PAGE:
Both guys showed similar perimeter skills in their respective countries, and both were listed at 7'0", which seems to be a lot taller and a lot more common than 6'11" (what a conundrum). Both guys could stretch the floor out to three-point line, and both guys showed athletic promise in their pre-NBA lives that they could keep NBA bigs from abusing them—that happened to be untrue.  

Darko was given a shot (and another shot and another shot) but never could cut it as anything more than a backup center. Yi had a decent season for the Nets in 2009-2010, where he averaged 12 points and 7.2 boards, but the Nets were 12-70 that year, so don’t put much stock in it.

Neither Darko nor Yi athletically has what it takes to perform at a high level, and they are helping prove the theory that Nowitzki has no counterparts and is a freak of nature. 

 

The Combo Guard 

This past season, we saw guys like Jerryd Bayless, Jarrett Jack and Jamaal Crawford succeed as backup combo guards. In the future, I think we’ll see more guys drafted to fill that role for a team. Guys like them have some scoring ability, some handling skills and some leadership prowess, but they lack the ability to create shots for others and run an offense successfully.  

The following two busts were taken at the end of the lottery, and suffered from circumstance as much as lack of skill. Both Marcus Banks and Acie Law IV were very good scorers in college, and both failed for similar reasons.  

Banks couldn’t run a team successfully and was never able to find a backup gig that suited him. He was a smaller point guard with great ability, but things just never clicked for him in the league.

Law was more of a shooter than a slasher, but just like Banks, couldn’t find the right team at the right time.

Both guys were very talented, and if they had been put into the right situation, with the right coach and the right roster, they could have found success. Instead, they fell out of rotations and were forced to go between Europe and the NBA to etch out nice livings.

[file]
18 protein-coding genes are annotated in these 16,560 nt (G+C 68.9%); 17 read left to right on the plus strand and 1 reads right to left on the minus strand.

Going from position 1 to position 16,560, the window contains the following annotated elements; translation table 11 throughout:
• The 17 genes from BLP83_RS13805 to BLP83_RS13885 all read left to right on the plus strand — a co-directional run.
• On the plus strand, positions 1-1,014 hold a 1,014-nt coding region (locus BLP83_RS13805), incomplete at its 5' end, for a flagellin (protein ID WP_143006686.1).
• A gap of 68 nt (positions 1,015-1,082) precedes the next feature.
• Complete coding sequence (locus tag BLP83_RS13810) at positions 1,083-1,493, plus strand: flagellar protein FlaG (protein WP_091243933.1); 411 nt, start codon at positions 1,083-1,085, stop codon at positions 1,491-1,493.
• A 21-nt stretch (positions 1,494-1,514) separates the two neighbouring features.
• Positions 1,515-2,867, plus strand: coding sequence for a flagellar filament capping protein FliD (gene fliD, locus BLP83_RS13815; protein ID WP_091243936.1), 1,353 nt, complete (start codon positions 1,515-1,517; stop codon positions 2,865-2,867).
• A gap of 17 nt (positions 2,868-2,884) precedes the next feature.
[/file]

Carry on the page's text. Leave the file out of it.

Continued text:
Small Forward, Small Output 

The remaining three players all failed to translate their skill sets from the college game to the NBA game, and all of them failed for different reasons.  

The one who sticks out most is Adam Morrison, former third overall pick by the Charlotte Bobcats in 2006 out of Gonzaga. Morrison and J.J. Redick dominated college basketball headlines in the 2005-2006 season, with Morrison edging Redick by one point to win the scoring title with 28.4 points per game.

In Morrison’s first season in Charlotte, he averaged 11.8 points per game in almost 30 minutes a game, but all numbers aside from the 11.8 were beyond putrid. Morrison shot less than 38 percent from the floor and 34 percent from distance, while averaging just 1.5 made free throws per game.  

After his first season, Morrison never really got another shot, playing just 83 games combined the next two years for the Bobcats and Lakers. While his college career was as decorated as anyone's in recent history, Morrison’s lack of anything but ball-dominating offensive ability should have been a sign of things to come.

He couldn’t stay in front of anyone defensively, he wasn’t a lethal catch-and-shoot guy and he didn’t possess big-time athleticism.